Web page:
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Validating a multi-page form

Posted on 2013-12-07
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Last Modified: 2013-12-14
This will probably turn into multiple questions as I work my way through it but I'm in need of some serious JQuery help.  I've created a multi-part form based on the the example at bassistance.de.  In that demo, the validation is fairly simple - designating required fields and pulling error messages from the form element titles.

My form is a lot more complex than the demo - and I'm in over my head with implementing the validation.  For instance, in the demo, the errors are coming right after the form element.  In my case, I want to designate the fields I want validate, create the rules and specify where I want to put errors with a class depending on whether they are errors or not.  I'm using the Blueprint CSS framework and it already has classes built for such things but, as I said, I can't figure out how to make that work.

Ideally, I'd like to be able to change the validation method in the demo as well and substitute one that I'm more familiar with - like:

			$("#theForm").validate({
				errorPlacement: function(error, element) {
					if(element.attr("name") === "name") {
						error.appendTo("#nameError");
					}
			},
			
			groups: {
				capacityGroup: "progMin progMax",
			},
			rules: {
		 		fName: "required",
						},
			messages: {
				fName: "*First Name is required",
			}
		});

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So, I surely hope someone can help with this.  I'm attaching the demo with an added dive for an error message and the stylesheet so it should work just out of the box.   I'd really like to change the way the form is validated so that it will still validate from page to page before being submitted but let me specify the required fields, write my own rules and messages and specify where those messages will display.

If I could offer 1000 points, I would.  Much appreciation in advance.

  multiTest.htmstyle.css
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Question by:saabStory
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4 Comments
 
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Expert Comment

by:Scott Fell, EE MVE
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First, I would not spend too much time with validation on the client side.  Ultimately, you will want to validate on the server side even if you are validating on the client side.  Some basic validation on the client side can help prevent unnecessary calls to the db and possibly speed things up but you still need the serverside validation before updating your db.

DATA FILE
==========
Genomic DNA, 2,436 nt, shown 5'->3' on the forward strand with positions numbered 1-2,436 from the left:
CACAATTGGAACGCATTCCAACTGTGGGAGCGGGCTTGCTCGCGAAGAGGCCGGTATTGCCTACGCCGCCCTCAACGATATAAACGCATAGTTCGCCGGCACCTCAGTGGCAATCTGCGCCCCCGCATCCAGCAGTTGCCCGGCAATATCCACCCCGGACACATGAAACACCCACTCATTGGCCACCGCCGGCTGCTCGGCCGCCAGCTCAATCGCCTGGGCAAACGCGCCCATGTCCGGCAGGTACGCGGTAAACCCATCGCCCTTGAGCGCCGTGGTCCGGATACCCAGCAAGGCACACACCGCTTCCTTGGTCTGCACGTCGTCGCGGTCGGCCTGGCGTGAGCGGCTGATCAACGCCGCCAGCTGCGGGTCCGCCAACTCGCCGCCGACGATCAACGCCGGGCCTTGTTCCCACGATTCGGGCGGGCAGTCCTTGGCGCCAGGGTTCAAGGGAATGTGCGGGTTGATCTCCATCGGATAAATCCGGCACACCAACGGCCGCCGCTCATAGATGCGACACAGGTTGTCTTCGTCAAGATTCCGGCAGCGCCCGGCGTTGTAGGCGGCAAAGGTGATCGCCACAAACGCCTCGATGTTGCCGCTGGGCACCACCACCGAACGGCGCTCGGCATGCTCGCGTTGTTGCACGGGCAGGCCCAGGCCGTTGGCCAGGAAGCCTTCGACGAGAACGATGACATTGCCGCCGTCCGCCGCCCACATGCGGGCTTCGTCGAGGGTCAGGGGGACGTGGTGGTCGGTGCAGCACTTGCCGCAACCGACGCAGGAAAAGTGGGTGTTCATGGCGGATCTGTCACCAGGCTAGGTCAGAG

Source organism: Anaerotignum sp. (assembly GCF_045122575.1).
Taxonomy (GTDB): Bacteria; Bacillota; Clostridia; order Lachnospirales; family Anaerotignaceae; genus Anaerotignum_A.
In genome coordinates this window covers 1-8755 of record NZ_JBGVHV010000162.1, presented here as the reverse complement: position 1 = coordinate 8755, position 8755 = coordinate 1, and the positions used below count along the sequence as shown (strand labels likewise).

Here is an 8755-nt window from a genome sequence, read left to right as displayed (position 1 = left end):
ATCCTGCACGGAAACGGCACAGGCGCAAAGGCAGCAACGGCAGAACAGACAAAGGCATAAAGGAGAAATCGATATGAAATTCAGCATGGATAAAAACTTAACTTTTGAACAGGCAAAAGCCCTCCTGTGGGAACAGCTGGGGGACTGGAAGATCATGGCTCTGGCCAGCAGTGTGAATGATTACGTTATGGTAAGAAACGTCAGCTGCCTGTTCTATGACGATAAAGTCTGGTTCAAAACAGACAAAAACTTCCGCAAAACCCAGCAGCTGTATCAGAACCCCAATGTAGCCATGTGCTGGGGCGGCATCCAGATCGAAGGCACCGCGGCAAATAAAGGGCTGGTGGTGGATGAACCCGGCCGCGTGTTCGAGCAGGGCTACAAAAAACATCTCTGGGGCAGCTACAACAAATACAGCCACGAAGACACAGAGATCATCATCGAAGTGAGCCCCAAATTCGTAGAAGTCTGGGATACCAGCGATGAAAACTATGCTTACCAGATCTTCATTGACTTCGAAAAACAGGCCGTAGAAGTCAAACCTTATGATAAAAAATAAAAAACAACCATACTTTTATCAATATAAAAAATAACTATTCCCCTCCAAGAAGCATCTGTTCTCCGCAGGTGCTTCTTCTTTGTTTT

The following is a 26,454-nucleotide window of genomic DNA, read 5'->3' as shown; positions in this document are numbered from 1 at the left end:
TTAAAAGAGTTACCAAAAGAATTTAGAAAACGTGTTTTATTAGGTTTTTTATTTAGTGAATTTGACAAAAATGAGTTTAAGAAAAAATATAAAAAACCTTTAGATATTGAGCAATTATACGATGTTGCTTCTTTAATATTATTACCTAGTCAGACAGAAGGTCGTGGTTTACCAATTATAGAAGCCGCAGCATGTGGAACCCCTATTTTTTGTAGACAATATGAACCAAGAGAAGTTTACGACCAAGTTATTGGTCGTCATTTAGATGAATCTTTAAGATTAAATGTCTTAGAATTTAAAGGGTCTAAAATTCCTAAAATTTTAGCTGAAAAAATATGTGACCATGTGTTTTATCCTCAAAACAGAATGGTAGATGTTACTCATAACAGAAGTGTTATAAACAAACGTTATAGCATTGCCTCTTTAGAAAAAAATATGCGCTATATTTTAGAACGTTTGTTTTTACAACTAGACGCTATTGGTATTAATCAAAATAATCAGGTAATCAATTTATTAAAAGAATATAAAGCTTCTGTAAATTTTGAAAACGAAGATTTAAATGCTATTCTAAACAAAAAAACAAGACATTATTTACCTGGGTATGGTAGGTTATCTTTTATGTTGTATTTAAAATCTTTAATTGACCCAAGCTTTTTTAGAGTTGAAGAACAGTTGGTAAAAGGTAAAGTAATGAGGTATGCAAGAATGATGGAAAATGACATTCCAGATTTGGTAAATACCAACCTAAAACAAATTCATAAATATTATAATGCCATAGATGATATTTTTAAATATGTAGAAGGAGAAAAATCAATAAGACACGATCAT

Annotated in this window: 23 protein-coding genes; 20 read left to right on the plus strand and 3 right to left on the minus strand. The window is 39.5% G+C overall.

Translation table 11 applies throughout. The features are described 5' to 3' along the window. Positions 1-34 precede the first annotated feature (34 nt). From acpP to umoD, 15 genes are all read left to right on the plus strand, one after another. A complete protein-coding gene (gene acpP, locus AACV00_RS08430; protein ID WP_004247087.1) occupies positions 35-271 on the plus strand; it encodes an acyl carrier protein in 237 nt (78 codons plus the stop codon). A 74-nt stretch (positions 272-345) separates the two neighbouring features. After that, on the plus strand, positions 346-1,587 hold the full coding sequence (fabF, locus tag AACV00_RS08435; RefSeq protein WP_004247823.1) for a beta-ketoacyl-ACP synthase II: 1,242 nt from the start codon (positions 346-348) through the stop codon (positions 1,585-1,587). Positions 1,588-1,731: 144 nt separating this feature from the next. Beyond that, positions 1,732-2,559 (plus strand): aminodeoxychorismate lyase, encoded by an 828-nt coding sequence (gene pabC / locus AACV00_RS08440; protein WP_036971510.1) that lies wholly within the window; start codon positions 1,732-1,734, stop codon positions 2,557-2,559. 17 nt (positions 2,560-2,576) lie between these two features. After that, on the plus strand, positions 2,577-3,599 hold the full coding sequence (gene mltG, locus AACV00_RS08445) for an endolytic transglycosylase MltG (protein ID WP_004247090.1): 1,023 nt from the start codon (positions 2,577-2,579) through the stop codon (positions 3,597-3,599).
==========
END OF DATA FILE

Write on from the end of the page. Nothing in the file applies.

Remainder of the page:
For your situation, the "pages" are not really pages.  Instead, each section would simply be a div.  If you have 3 pages, then you have your form and 3 divs where 2 are hidden at a time. Each time you click next, you hide the previous div and view the next.

Now when you finally submit your form on the last "screen", you are actually submitting the entire form.

Another way to approach this is to have 3 separate pages where page 1 submits to page 2 and page 2 puts page 1 data into hidden fields.  Then to page 3 and finally submitting the data.  With this method you have 3 separate page refreshes.  I think the first is the way to go.
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Author Comment

by:saabStory
Comment Utility
Correct - the majority of the validation will be done server side but I still need the client side to make sure everything is filled out, addresses match (for some reason, that's a big one - client mentions it every time we talk), etc.

You are also correct that the 'pages' are divs - unordered list element actually - and not really pages at all. Nevertheless, the demo is doing validation per 'page' based on a class and I need to know how to open that up so I can add more rules and target messages.

I've done this before with single page forms many times - it's the false pagination that's throwing me in this case.  

Moving to a true multi-page form isn't an option for me at this point as the whole thing is due in about 10 days and it's a very complex form.  Ideally, I'd like to get the inline validation working but, if not, I can always revert to the old javascript alert style if necessary.
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LVL 52

Expert Comment

by:Scott Fell, EE MVE
Comment Utility
Assume you have below html
<form>
     <div class="1">
          <input id="name">
          <button id="step1">Next</button>
     </div>
     <div class="2">
           <input id="phone">
          <button id="step2">Next</button>
     </div>
     <div class="3">
           <input id="email">
          <button id="step3">Next</button>
     </div>
</form>

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What you will do is start off hiding div class 2 and 3.  On the click of id step2, validate the input name.  If it is ok, hide class 1 and show class 2.  If it is not ok, then show the error message.  Then repeat.

When you get to step 3, you would validate on the click of id step3, and if it is good, submit the form via js/jquery.

Another option would be to validate each input after it is updated/changed.  In your js/jquery, not allow the next button to work until all errors are fixed.
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Scott Fell,  EE MVE earned 500 total points
Comment Utility
Check out this jquery option that may be easier or at least get your running faster http://www.dbarnes.info/jWizard/#Demonstration
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